At this week’s Frankfurt Book Fair, Publishers Weekly asked Richard Ovenden, director of the Bodleian Libraries of Oxford University and author of Burning the Books: A History of the Deliberate Destruction of Knowledge (2020) for his take on book banning in America.

The surge in book banning today has been described as unprecedented. But as somebody who studies the history of book banning and destruction of knowledge, is it?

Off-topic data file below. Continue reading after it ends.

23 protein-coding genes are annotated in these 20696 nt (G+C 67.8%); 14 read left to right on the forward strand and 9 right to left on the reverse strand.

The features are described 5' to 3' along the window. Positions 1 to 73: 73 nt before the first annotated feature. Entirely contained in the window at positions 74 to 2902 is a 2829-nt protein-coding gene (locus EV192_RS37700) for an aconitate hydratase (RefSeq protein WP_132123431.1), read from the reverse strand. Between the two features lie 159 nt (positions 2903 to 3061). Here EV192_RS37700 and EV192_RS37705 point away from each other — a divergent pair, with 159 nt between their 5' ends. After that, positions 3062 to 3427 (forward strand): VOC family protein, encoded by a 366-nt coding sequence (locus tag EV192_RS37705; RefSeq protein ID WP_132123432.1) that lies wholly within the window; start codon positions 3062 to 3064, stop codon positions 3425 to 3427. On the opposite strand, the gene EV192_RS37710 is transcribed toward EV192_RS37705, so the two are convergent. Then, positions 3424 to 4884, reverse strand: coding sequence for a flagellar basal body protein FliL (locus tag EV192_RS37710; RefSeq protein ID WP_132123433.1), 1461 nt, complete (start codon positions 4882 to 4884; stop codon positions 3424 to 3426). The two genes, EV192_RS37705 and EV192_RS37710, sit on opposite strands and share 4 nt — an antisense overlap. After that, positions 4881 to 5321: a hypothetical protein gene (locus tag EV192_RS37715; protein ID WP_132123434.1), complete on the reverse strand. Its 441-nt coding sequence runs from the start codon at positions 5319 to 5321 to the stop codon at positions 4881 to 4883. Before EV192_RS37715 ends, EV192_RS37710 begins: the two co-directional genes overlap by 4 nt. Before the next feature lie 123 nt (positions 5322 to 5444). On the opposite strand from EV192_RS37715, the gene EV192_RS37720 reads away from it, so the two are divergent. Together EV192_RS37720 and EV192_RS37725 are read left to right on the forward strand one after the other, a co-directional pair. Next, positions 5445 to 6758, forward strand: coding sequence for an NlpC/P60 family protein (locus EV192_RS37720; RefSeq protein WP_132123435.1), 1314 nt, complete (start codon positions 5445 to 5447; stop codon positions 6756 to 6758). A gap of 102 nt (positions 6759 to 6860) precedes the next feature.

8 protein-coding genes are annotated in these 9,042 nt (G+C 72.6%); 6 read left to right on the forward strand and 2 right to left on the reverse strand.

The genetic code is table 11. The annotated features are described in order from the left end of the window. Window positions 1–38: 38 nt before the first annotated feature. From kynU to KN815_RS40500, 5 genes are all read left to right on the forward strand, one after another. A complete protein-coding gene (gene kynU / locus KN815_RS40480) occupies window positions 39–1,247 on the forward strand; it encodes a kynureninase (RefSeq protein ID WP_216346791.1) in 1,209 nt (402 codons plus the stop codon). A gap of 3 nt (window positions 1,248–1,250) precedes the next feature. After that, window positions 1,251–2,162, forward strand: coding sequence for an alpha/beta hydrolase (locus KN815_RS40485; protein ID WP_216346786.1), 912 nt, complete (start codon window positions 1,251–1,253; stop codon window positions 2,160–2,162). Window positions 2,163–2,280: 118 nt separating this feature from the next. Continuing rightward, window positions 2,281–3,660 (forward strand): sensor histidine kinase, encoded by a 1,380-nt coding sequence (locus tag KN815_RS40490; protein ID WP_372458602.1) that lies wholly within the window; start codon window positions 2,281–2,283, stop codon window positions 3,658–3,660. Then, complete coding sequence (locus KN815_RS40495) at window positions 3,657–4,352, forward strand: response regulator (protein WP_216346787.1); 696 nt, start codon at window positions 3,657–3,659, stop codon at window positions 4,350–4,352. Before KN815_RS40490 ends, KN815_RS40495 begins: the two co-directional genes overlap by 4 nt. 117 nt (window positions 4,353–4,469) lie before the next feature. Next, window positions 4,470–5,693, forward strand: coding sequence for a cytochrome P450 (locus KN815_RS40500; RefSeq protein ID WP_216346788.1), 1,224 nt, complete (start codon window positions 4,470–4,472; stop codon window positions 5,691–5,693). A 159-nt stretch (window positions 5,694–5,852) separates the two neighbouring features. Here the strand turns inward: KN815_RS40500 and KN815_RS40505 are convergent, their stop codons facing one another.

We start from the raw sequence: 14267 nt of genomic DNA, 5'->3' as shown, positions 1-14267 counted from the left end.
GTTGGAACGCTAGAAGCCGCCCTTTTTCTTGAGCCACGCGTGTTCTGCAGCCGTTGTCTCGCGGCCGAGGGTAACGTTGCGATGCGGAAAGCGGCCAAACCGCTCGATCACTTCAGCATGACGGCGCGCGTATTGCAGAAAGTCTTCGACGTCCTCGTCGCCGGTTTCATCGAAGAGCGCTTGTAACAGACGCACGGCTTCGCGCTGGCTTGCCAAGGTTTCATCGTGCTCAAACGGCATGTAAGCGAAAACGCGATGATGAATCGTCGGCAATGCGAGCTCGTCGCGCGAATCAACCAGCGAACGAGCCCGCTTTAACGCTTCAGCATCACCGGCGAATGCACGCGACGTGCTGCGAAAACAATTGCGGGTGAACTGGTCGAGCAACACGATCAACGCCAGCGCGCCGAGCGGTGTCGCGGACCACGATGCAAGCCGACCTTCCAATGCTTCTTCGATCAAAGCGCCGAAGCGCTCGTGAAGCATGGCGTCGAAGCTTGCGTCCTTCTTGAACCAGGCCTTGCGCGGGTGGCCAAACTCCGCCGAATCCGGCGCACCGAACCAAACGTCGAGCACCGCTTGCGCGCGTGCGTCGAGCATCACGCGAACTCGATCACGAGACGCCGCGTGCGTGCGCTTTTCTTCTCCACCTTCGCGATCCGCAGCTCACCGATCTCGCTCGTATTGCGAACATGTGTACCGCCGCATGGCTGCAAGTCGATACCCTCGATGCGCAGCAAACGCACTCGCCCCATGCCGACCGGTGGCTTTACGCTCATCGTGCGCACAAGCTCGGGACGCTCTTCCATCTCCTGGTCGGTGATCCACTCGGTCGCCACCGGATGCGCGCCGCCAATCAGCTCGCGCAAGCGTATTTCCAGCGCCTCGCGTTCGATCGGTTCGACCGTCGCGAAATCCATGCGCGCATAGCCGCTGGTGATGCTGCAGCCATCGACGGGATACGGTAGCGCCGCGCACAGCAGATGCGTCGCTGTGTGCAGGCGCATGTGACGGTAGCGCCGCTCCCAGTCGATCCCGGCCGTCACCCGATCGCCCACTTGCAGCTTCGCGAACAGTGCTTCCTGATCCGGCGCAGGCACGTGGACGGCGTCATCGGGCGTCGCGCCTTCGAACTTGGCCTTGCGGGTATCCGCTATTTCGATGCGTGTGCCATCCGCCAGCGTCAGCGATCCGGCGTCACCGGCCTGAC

Absolutely, yes, I think it is unprecedented. In the last year or two I’ve seen a distinct change in how access to knowledge or ideas has become weaponized. Books have become a new battleground with librarians in the frontline trenches. And I struggle to draw a historical comparison because this is quite a unique set of circumstances. Books and libraries have become a focal point in a culture war that falls within the framework of a broader political battle. But there is a reason the focus is on libraries, I think—I have been telling my colleagues in the profession that it’s evidence that we’re doing a good job. They wouldn’t be attacking us if we weren’t connecting people with knowledge and with ideas.